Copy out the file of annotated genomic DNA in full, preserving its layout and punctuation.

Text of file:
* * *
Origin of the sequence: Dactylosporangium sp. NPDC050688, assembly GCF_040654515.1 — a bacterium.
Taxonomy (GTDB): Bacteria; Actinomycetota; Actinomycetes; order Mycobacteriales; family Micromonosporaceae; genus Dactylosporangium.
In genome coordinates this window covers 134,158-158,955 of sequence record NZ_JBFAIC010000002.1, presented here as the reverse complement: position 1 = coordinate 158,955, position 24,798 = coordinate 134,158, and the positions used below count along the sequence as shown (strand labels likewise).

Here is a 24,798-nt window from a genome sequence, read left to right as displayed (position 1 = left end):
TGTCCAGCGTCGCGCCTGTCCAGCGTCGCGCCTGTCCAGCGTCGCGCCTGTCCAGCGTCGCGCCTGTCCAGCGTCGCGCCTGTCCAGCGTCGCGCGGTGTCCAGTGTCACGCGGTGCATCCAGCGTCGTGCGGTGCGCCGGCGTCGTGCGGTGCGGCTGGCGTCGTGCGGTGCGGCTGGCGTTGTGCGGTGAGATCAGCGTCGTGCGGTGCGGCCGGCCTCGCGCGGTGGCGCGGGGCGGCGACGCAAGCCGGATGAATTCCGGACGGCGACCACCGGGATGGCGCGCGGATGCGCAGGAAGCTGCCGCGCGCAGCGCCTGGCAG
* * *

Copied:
Origin of the sequence: Dactylosporangium sp. NPDC050688, assembly GCF_040654515.1 — a bacterium.
Taxonomy (GTDB): Bacteria; Actinomycetota; Actinomycetes; order Mycobacteriales; family Micromonosporaceae; genus Dactylosporangium.
In genome coordinates this window covers 134,158-158,955 of sequence record NZ_JBFAIC010000002.1, presented here as the reverse complement: position 1 = coordinate 158,955, position 24,798 = coordinate 134,158, and the positions used below count along the sequence as shown (strand labels likewise).

Here is a 24,798-nt window from a genome sequence, read left to right as displayed (position 1 = left end):
TGTCCAGCGTCGCGCCTGTCCAGCGTCGCGCCTGTCCAGCGTCGCGCCTGTCCAGCGTCGCGCCTGTCCAGCGTCGCGCCTGTCCAGCGTCGCGCGGTGTCCAGTGTCACGCGGTGCATCCAGCGTCGTGCGGTGCGCCGGCGTCGTGCGGTGCGGCTGGCGTCGTGCGGTGCGGCTGGCGTTGTGCGGTGAGATCAGCGTCGTGCGGTGCGGCCGGCCTCGCGCGGTGGCGCGGGGCGGCGACGCAAGCCGGATGAATTCCGGACGGCGACCACCGGGATGGCGCGCGGATGCGCAGGAAGCTGCCGCGCGCAGCGCCTGGCAG